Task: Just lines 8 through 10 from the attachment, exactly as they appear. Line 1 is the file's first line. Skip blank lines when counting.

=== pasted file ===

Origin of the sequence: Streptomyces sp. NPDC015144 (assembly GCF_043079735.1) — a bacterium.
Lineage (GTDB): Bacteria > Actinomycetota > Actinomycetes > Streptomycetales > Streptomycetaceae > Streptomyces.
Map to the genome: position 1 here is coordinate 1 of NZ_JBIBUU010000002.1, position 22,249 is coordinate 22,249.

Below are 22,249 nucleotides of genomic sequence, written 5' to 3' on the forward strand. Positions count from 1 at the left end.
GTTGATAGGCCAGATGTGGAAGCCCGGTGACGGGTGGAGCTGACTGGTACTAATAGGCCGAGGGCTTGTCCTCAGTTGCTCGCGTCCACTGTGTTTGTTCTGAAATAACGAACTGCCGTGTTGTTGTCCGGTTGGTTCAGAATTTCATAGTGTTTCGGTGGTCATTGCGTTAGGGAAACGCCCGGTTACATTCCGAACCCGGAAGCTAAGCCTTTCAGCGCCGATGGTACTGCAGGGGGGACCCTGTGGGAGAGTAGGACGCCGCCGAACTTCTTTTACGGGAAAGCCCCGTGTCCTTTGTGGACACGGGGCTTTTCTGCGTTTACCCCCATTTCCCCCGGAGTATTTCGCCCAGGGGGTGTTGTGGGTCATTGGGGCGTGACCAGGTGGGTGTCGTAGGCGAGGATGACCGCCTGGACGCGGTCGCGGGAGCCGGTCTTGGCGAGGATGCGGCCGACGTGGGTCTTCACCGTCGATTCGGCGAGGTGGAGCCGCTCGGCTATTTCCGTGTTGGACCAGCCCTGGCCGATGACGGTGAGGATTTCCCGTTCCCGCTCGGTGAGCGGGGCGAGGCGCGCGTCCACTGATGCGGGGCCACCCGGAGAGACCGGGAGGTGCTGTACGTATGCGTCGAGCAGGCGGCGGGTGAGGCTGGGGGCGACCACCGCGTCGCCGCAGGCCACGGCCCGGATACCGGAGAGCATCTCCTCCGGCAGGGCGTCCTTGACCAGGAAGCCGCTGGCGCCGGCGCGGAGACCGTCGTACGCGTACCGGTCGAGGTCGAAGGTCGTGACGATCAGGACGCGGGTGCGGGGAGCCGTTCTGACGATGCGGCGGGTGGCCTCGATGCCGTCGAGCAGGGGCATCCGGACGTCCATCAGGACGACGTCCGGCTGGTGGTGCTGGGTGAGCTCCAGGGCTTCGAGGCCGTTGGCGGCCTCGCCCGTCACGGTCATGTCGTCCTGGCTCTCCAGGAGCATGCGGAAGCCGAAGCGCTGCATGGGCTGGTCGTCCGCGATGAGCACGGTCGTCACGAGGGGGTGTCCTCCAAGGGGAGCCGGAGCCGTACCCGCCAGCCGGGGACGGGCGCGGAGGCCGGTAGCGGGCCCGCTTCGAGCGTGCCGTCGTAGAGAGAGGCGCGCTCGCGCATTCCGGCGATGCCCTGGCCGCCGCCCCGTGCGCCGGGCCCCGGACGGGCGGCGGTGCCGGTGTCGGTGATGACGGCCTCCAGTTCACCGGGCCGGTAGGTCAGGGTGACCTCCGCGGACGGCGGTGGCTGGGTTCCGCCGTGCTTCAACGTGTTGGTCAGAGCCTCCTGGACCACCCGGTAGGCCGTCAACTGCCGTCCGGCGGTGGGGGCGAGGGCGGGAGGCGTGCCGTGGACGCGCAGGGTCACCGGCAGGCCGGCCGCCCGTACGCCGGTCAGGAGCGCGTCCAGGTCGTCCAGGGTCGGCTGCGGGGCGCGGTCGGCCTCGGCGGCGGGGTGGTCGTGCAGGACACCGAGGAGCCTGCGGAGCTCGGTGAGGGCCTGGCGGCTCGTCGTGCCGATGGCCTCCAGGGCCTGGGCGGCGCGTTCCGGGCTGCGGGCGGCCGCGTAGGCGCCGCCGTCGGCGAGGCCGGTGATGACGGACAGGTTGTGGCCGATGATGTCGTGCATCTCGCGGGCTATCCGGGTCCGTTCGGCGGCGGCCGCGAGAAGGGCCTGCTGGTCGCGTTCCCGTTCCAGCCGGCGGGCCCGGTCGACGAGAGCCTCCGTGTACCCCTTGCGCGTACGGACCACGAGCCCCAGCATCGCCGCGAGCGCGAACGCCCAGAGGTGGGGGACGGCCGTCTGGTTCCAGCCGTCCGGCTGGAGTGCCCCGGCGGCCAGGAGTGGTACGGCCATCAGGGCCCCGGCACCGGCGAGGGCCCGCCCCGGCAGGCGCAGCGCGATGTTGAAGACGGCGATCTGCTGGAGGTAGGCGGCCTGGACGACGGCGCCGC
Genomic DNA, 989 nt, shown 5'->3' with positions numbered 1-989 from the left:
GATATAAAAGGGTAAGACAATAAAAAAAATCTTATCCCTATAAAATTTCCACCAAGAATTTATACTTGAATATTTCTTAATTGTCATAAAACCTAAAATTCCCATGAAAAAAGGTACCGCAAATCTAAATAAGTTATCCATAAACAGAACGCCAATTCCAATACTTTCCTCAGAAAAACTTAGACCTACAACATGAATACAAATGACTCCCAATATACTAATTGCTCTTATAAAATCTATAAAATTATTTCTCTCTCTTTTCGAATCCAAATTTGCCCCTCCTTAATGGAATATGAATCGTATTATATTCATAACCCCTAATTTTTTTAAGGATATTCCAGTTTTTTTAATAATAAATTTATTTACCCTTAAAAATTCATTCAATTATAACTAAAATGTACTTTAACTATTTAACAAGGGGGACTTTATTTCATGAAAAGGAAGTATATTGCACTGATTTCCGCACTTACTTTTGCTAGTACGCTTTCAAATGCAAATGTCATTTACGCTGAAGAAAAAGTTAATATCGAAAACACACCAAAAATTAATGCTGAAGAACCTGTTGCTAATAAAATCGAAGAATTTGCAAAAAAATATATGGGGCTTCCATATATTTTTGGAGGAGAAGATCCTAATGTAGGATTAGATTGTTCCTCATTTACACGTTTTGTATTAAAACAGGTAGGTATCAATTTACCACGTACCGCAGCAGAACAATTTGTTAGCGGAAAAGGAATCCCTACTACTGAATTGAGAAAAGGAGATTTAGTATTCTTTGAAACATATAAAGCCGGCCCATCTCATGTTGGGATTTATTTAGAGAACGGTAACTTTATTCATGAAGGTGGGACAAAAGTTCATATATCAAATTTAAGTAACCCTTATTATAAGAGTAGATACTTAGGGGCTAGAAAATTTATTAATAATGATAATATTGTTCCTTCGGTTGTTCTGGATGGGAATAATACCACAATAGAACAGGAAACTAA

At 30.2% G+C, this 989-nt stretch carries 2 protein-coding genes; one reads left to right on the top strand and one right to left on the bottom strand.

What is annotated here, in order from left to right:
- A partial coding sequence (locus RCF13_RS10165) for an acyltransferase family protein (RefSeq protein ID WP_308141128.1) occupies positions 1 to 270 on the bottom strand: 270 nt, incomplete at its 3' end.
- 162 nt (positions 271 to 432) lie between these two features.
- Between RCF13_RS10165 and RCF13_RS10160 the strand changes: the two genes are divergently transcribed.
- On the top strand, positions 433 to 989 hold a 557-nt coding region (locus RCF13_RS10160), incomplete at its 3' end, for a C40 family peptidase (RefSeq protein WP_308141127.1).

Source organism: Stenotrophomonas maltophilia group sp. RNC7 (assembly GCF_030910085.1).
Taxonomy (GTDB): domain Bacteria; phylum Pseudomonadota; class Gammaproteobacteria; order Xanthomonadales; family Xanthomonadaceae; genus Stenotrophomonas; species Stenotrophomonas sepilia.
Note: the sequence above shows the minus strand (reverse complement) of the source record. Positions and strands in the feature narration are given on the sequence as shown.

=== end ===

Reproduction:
At 30.2% G+C, this 989-nt stretch carries 2 protein-coding genes; one reads left to right on the top strand and one right to left on the bottom strand.

What is annotated here, in order from left to right:
- A partial coding sequence (locus RCF13_RS10165) for an acyltransferase family protein (RefSeq protein ID WP_308141128.1) occupies positions 1 to 270 on the bottom strand: 270 nt, incomplete at its 3' end.